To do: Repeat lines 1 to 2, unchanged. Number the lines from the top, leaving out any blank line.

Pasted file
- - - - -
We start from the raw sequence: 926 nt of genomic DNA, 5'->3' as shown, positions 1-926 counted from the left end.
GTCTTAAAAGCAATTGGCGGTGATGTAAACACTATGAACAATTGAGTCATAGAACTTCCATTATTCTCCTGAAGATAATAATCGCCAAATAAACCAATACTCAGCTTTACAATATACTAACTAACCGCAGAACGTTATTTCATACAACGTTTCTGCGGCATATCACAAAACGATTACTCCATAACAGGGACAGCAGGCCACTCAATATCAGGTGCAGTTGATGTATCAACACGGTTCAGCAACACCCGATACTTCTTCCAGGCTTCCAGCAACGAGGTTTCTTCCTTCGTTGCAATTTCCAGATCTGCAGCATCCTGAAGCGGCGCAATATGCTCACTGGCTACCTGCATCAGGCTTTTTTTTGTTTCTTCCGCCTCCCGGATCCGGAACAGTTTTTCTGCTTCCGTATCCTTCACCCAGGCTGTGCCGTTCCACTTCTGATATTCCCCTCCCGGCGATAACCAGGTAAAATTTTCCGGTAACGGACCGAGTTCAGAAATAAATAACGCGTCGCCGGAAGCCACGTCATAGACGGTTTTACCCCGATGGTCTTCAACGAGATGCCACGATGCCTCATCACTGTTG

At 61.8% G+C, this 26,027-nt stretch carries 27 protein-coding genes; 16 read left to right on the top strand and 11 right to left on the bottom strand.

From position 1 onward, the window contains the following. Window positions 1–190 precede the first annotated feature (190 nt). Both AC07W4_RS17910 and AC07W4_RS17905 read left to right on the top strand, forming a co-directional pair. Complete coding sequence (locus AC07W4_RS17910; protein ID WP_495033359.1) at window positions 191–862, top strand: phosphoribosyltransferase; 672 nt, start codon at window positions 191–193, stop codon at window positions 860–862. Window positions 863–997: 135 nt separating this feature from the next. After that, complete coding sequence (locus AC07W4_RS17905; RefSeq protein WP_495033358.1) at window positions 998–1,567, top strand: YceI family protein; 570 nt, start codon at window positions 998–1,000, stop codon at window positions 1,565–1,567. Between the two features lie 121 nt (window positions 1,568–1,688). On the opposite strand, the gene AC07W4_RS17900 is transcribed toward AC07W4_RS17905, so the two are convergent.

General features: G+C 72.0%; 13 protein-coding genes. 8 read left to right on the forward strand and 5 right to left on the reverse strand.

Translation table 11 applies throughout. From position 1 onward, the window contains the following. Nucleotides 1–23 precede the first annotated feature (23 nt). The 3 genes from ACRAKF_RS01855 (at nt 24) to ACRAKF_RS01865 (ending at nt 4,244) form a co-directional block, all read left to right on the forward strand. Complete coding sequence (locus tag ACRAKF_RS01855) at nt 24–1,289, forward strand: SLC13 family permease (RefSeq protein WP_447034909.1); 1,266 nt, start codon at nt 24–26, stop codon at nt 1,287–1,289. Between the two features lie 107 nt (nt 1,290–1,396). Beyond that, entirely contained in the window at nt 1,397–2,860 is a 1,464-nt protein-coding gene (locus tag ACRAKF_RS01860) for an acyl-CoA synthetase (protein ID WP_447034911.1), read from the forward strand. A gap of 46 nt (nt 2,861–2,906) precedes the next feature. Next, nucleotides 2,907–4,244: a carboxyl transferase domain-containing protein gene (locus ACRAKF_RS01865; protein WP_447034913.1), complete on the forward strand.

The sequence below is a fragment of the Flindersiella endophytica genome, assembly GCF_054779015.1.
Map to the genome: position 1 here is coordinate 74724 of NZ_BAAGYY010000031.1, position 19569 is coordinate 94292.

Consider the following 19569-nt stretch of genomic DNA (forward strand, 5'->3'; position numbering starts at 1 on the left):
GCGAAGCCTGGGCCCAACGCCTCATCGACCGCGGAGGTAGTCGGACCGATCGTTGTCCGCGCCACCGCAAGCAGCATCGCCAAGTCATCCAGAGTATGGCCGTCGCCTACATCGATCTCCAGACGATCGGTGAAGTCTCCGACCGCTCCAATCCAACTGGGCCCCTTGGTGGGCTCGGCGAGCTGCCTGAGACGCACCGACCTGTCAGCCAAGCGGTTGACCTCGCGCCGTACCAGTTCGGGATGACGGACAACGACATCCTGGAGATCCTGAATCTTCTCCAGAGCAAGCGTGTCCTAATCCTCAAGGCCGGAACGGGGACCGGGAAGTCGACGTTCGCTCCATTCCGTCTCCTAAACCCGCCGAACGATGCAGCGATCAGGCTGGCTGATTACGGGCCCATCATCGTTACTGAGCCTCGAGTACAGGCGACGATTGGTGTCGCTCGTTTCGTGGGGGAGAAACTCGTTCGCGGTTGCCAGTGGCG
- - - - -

We start from the raw sequence: 926 nt of genomic DNA, 5'->3' as shown, positions 1-926 counted from the left end.
GTCTTAAAAGCAATTGGCGGTGATGTAAACACTATGAACAATTGAGTCATAGAACTTCCATTATTCTCCTGAAGATAATAATCGCCAAATAAACCAATACTCAGCTTTACAATATACTAACTAACCGCAGAACGTTATTTCATACAACGTTTCTGCGGCATATCACAAAACGATTACTCCATAACAGGGACAGCAGGCCACTCAATATCAGGTGCAGTTGATGTATCAACACGGTTCAGCAACACCCGATACTTCTTCCAGGCTTCCAGCAACGAGGTTTCTTCCTTCGTTGCAATTTCCAGATCTGCAGCATCCTGAAGCGGCGCAATATGCTCACTGGCTACCTGCATCAGGCTTTTTTTTGTTTCTTCCGCCTCCCGGATCCGGAACAGTTTTTCTGCTTCCGTATCCTTCACCCAGGCTGTGCCGTTCCACTTCTGATATTCCCCTCCCGGCGATAACCAGGTAAAATTTTCCGGTAACGGACCGAGTTCAGAAATAAATAACGCGTCGCCGGAAGCCACGTCATAGACGGTTTTACCCCGATGGTCTTCAACGAGATGCCACGATGCCTCATCACTGTTG